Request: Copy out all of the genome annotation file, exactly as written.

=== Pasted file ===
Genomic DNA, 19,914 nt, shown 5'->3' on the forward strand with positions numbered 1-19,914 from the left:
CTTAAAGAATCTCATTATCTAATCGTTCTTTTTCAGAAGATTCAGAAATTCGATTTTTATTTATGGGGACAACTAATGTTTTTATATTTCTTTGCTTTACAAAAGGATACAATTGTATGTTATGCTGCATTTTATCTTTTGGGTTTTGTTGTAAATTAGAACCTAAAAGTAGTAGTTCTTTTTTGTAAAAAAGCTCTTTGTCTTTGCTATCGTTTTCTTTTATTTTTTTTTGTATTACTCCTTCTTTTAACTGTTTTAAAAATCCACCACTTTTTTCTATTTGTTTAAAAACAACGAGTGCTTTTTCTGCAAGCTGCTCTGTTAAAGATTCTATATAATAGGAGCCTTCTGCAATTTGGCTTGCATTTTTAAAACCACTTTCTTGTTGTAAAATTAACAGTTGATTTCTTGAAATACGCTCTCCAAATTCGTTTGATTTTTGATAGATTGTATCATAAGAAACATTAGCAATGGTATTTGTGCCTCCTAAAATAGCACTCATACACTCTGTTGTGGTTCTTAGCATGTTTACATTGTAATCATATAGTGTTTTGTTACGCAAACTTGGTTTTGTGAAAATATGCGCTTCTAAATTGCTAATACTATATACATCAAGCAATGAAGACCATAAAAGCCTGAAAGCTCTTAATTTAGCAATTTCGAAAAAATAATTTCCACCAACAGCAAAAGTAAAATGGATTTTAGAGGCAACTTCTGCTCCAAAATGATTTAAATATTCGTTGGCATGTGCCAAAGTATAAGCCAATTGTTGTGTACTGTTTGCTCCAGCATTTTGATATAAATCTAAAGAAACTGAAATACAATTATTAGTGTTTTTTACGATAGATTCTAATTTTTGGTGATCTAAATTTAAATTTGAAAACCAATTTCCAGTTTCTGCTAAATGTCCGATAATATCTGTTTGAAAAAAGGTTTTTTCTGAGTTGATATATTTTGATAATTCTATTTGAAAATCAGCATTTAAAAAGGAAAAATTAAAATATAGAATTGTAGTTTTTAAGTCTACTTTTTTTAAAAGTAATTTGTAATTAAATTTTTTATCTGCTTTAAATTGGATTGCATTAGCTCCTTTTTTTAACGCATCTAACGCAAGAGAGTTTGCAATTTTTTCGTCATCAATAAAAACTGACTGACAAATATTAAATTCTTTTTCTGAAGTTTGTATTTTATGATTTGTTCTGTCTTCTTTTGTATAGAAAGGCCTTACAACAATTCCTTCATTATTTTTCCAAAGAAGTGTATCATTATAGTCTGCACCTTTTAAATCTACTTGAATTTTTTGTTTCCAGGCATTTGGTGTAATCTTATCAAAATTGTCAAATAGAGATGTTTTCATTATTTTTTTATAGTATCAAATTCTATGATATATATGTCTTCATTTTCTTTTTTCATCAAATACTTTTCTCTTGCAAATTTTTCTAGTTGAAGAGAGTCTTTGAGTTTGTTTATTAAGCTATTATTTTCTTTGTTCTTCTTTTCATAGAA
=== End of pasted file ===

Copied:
Genomic DNA, 19,914 nt, shown 5'->3' on the forward strand with positions numbered 1-19,914 from the left:
CTTAAAGAATCTCATTATCTAATCGTTCTTTTTCAGAAGATTCAGAAATTCGATTTTTATTTATGGGGACAACTAATGTTTTTATATTTCTTTGCTTTACAAAAGGATACAATTGTATGTTATGCTGCATTTTATCTTTTGGGTTTTGTTGTAAATTAGAACCTAAAAGTAGTAGTTCTTTTTTGTAAAAAAGCTCTTTGTCTTTGCTATCGTTTTCTTTTATTTTTTTTTGTATTACTCCTTCTTTTAACTGTTTTAAAAATCCACCACTTTTTTCTATTTGTTTAAAAACAACGAGTGCTTTTTCTGCAAGCTGCTCTGTTAAAGATTCTATATAATAGGAGCCTTCTGCAATTTGGCTTGCATTTTTAAAACCACTTTCTTGTTGTAAAATTAACAGTTGATTTCTTGAAATACGCTCTCCAAATTCGTTTGATTTTTGATAGATTGTATCATAAGAAACATTAGCAATGGTATTTGTGCCTCCTAAAATAGCACTCATACACTCTGTTGTGGTTCTTAGCATGTTTACATTGTAATCATATAGTGTTTTGTTACGCAAACTTGGTTTTGTGAAAATATGCGCTTCTAAATTGCTAATACTATATACATCAAGCAATGAAGACCATAAAAGCCTGAAAGCTCTTAATTTAGCAATTTCGAAAAAATAATTTCCACCAACAGCAAAAGTAAAATGGATTTTAGAGGCAACTTCTGCTCCAAAATGATTTAAATATTCGTTGGCATGTGCCAAAGTATAAGCCAATTGTTGTGTACTGTTTGCTCCAGCATTTTGATATAAATCTAAAGAAACTGAAATACAATTATTAGTGTTTTTTACGATAGATTCTAATTTTTGGTGATCTAAATTTAAATTTGAAAACCAATTTCCAGTTTCTGCTAAATGTCCGATAATATCTGTTTGAAAAAAGGTTTTTTCTGAGTTGATATATTTTGATAATTCTATTTGAAAATCAGCATTTAAAAAGGAAAAATTAAAATATAGAATTGTAGTTTTTAAGTCTACTTTTTTTAAAAGTAATTTGTAATTAAATTTTTTATCTGCTTTAAATTGGATTGCATTAGCTCCTTTTTTTAACGCATCTAACGCAAGAGAGTTTGCAATTTTTTCGTCATCAATAAAAACTGACTGACAAATATTAAATTCTTTTTCTGAAGTTTGTATTTTATGATTTGTTCTGTCTTCTTTTGTATAGAAAGGCCTTACAACAATTCCTTCATTATTTTTCCAAAGAAGTGTATCATTATAGTCTGCACCTTTTAAATCTACTTGAATTTTTTGTTTCCAGGCATTTGGTGTAATCTTATCAAAATTGTCAAATAGAGATGTTTTCATTATTTTTTTATAGTATCAAATTCTATGATATATATGTCTTCATTTTCTTTTTTCATCAAATACTTTTCTCTTGCAAATTTTTCTAGTTGAAGAGAGTCTTTGAGTTTGTTTATTAAGCTATTATTTTCTTTGTTCTTCTTTTCATAGAA